Mount Greylock Building Committee Discusses How to Deal With Change Orders
The rounded exterior of the new cafeteria. The windows, which will face Mount Greylock to the east, will be up soon so interior work to continue through the winter.
WILLIAMSTOWN, Mass. — The Mount Greylock Regional School Building Committee Thursday discussed its procedure for handling change orders during the busy construction months ahead.
That process changed a little this summer when the district’s construction manager, Turner Construction, gave the district a guaranteed maximum price for its portion of the $64.7 million addition/renovation project.
Prior to having the GMP, any change orders on the project — which broke ground in the summer of 2016 — would have been incorporated into Turners’s maximum of $52.3 million.
Now, any increase in cost accruing from a change order would be added to that guaranteed maximum price, Owner’s Project Manager Trip Elmore explained. That likely means dipping into one of two contingency accounts on the project, a guaranteed maximum price contingency of a little more than $1 million or a $2 million “owner’s contingency.”
It is the latter contingency from which district officials are hoping to pay for some site work on the project — including a renovated parking lot — next summer.
Although the pricing on the project has generally been coming in at or, in some cases, below the forecast amounts, change orders during construction are not uncommon.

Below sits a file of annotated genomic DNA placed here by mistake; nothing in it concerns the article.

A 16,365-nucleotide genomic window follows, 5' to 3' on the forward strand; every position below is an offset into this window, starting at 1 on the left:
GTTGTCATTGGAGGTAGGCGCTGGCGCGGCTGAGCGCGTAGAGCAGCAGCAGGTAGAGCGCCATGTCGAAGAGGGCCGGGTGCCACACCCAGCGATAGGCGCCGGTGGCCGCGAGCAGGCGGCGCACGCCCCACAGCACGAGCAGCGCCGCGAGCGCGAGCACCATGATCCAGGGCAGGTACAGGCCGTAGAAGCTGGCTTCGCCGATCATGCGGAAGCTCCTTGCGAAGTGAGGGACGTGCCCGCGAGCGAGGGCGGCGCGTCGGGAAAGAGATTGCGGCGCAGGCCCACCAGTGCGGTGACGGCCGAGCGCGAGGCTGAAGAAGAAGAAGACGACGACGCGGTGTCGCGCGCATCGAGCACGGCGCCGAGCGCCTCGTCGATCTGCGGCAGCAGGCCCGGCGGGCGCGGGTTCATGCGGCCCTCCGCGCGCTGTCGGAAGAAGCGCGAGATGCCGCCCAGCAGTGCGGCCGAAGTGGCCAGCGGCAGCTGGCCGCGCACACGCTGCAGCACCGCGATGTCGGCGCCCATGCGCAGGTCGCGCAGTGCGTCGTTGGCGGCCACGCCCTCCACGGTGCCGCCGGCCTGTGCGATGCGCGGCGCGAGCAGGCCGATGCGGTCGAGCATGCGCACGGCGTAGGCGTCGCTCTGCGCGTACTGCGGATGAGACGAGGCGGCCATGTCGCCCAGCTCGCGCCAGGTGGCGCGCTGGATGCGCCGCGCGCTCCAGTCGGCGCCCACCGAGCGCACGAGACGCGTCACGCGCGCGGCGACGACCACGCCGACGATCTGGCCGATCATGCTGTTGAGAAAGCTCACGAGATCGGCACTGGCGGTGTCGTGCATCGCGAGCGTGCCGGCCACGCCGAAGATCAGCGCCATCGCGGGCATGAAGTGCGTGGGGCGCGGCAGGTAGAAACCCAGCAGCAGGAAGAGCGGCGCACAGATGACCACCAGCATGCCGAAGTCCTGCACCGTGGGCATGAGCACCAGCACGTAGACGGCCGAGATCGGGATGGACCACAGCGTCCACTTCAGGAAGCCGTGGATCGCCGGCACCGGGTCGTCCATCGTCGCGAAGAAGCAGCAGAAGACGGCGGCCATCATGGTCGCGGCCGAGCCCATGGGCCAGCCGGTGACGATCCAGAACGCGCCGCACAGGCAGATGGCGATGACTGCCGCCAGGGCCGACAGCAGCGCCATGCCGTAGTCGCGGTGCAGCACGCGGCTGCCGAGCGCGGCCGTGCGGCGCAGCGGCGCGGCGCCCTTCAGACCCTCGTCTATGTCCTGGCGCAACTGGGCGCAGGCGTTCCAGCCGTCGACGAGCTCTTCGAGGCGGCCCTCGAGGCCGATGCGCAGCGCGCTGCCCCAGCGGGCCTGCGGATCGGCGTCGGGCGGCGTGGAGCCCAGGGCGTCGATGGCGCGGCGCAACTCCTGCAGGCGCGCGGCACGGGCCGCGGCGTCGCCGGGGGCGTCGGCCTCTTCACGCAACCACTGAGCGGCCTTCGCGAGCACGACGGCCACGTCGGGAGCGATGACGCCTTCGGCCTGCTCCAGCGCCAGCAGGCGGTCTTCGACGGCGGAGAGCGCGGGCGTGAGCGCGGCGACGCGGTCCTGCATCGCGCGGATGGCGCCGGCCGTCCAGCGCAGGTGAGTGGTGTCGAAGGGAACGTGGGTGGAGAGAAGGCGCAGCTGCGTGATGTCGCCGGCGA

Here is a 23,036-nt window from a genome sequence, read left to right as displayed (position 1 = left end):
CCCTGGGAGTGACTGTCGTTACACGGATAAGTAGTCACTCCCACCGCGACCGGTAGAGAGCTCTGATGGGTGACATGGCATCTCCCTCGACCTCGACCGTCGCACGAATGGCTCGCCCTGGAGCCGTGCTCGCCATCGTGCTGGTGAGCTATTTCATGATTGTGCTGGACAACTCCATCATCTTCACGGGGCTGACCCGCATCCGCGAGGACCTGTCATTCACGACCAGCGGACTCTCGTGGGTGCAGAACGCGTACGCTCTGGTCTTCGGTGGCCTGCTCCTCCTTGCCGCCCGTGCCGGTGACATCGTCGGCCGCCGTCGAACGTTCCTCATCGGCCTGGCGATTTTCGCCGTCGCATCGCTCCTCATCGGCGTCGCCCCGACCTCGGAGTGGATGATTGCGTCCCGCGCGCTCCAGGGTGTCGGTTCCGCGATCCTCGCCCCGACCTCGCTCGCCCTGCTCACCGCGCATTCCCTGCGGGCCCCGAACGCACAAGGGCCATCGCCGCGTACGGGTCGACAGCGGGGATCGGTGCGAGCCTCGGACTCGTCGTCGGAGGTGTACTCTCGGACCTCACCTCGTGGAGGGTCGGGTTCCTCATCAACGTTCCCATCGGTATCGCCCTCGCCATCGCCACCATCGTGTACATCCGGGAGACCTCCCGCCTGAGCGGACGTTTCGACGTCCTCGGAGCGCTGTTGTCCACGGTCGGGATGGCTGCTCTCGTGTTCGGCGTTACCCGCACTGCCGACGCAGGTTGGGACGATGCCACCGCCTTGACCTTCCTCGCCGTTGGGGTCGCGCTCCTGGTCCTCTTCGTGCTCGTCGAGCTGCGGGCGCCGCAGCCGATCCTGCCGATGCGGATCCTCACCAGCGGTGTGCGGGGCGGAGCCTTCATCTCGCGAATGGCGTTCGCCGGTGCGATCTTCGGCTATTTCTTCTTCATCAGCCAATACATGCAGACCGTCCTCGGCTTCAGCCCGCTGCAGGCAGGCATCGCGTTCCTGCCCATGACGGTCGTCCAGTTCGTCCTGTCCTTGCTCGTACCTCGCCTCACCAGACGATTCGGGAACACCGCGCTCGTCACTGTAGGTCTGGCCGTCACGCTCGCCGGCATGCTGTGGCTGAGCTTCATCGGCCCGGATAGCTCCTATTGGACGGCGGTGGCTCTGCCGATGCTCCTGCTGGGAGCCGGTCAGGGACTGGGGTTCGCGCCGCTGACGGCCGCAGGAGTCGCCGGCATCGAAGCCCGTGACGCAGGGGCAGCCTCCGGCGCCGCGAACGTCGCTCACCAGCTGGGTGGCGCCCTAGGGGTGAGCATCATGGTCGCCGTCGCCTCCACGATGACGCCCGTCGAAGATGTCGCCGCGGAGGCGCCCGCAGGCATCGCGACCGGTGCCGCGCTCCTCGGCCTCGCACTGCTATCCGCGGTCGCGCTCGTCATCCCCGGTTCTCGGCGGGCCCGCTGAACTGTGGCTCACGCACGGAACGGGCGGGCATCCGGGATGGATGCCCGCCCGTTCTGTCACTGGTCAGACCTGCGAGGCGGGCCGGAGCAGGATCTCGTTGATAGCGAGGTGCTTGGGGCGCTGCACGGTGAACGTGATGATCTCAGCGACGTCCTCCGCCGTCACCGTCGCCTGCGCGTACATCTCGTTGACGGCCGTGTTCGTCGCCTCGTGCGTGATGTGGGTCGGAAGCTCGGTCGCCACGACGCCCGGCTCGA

The project already took one hit to the guaranteed maximum price contingency, the committee learned Thursday, with a total of $92,944 in change orders since the committee’s last meeting.
What generated the most conversation among the committee members during Thursday’s discussion was the prospect that the district could be asked to authorize change orders without first agreeing to a price tag.
Up until now, change orders have included a negotiated price worked out between Turner and subcontractors that the district, owner's project managers, and an architect review before the district’s representatives sign off on it.
But that negotiation and review process can take four to eight weeks, and given the multiple moving parts of the project and tight construction schedule, Elmore said some change orders may require district approval without a firm negotiated price.
“Sometimes, there’s a sequence where it’s more efficient to do something,” before something else, Elmore said. “I think if it was a super big expense to come back and do it another time, we’d recommend you do it [without knowing the exact price]. Others are things that absolutely must be done like we found something in the existing building that absolutely has to be changed, and we just have to do it.”
Some months back, the School Building Committee and School Committee authorized Interim Superintendent Kimberley Grady and School Committee and building committee member Carolyn Greene to sign off on change orders of up to $25,000. Now that those change orders will be coming without an agreed upon price, the pair would be relying on estimates from the project managers and Turner Construction.
“We can try to, when Kim is being asked to sign it, give her some rough order of magnitude,” Elmore said. “Sometimes that’s hard if it involves several trades. That’s why I keep it to plus or minus 30 percent.
“If we saw a $60,000 or $70,000 change coming down the pike, potentially, if we saw that and added 30 percent, we’re starting to get a really big number. I think it would have to go out to the committee.”
And the committee’s chair has an option to call an emergency meeting without giving the standard 48 hours notice in an emergency situation without running afoul of the commonwealth’s Open Meeting Law, building committee member Richard Cohen pointed out.